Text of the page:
It is estimated that one in four people in the UK will have a mental health problem at some point. Mental health is about how we think, feel and behave. Anxiety and depression are the most common mental health problems. They are often a reaction to a difficult life event, such as bereavement, but can also be caused by work-related issues, more so than ever before.

Stress is a reaction to events or experiences in someone’s home life, work life or a combination of both. Common mental health problems can have a single cause outside work, for example bereavement, divorce, postnatal depression, a medical condition or a family history of the problem. But people can have these sorts of problems with no obvious causes.

Work can aggravate pre-existing conditions, and problems at work can bring on symptoms or make their effects worse. Work-related stress and mental health problems often go together, and the symptoms can be very similar. If work-related stress reaches a point where it has triggered an existing mental health problem, it becomes hard to separate one from the other.

Common mental health problems and stress can exist independently; people can experience work-related stress and physical changes such as high blood pressure, without having anxiety, depression or other mental health problems. They can also have anxiety and depression without experiencing stress. The key differences between them are their causes and the ways they are treated.

Whether work is causing the health issue or aggravating it, employers have a legal responsibility to help their employees. Work-related mental health issues must to be assessed to measure the levels of risk to staff. Where a risk is identified, steps must be taken to remove it or reduce it as far as reasonably practicable.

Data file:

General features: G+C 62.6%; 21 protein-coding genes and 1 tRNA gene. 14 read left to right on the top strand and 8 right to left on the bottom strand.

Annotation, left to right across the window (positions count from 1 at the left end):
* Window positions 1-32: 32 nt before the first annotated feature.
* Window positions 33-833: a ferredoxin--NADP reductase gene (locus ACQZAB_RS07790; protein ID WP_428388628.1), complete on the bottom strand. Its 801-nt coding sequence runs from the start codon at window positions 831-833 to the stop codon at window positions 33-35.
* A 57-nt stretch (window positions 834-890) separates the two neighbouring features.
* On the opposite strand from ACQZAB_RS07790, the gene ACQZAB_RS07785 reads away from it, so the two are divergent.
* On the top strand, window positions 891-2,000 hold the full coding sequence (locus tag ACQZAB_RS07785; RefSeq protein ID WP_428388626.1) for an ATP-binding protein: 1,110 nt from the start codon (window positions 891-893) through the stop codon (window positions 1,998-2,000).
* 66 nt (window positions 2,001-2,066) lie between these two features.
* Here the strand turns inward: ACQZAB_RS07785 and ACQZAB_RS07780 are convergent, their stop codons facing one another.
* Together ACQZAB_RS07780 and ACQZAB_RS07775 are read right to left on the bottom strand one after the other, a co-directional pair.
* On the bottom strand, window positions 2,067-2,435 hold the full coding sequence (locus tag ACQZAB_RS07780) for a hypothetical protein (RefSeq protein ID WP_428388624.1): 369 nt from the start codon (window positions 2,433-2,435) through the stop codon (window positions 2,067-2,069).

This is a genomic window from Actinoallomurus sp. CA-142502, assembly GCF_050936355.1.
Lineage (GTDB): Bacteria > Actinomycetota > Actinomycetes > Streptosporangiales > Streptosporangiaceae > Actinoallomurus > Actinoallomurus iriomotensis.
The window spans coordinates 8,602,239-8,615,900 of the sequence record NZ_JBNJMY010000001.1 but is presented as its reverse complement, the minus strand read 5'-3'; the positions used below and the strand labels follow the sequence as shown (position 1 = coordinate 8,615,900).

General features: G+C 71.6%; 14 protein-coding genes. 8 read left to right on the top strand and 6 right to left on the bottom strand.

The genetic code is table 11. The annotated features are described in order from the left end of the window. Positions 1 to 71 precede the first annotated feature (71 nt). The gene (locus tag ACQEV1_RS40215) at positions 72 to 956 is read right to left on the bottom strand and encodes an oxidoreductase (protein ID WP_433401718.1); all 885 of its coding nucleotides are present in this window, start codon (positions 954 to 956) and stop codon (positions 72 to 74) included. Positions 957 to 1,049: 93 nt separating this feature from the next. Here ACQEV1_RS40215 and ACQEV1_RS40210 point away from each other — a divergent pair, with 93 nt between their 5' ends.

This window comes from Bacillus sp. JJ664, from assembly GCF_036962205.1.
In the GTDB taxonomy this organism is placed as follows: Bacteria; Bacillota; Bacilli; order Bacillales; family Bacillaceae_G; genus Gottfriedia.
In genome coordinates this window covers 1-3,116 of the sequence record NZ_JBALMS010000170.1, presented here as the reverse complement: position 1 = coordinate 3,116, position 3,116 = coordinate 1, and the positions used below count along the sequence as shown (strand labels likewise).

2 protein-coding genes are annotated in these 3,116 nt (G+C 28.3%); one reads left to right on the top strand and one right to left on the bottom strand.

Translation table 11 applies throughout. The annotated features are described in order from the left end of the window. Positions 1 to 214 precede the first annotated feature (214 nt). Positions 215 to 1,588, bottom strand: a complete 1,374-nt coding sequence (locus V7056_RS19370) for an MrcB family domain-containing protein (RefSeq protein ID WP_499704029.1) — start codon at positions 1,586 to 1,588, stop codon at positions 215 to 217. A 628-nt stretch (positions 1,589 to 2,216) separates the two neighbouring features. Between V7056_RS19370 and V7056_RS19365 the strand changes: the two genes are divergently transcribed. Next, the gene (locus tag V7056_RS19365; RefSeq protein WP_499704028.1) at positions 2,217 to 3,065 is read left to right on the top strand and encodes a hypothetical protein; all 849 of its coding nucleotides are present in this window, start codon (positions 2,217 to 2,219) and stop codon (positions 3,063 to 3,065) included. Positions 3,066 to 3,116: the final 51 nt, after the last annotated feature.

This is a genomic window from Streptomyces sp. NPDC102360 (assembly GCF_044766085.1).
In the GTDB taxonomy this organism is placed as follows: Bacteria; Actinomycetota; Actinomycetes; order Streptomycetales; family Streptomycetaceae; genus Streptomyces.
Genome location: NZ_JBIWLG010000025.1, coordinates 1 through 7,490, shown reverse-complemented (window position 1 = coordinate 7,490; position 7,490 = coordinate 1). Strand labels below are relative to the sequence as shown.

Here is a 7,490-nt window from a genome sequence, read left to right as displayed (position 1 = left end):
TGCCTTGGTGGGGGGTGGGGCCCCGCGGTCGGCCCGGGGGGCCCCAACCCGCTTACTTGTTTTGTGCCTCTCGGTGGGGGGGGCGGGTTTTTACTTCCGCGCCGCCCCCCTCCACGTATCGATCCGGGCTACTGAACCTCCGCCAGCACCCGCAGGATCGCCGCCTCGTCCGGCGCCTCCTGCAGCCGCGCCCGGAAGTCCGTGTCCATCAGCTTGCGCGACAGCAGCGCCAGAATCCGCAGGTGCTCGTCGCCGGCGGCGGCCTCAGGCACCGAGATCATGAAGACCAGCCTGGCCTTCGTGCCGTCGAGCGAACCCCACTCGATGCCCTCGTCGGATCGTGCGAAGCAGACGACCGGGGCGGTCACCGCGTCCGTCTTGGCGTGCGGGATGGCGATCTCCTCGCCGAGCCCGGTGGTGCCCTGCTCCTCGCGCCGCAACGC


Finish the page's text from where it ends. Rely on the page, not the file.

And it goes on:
Some employees will have a pre-existing physical or mental health condition when recruited or may develop one caused by factors that are not work-related factors.

As an employer, you can help manage and prevent stress by improving conditions at work. But you also have a role in adjusting and helping someone manage a mental health problem at work. By acting to remove or reduce stressors, you can prevent people becoming ill and avoid those with an existing condition becoming less able to control their illness.

 

If you would like some advice as an employer, visit HSE (Health & Safety Executive). Their website offers a lot of advice and support for employers, including workbooks and guides.

You can also visit The Mental Health Foundation. Their website offers support and guidance for anyone who would like advice with mental health.

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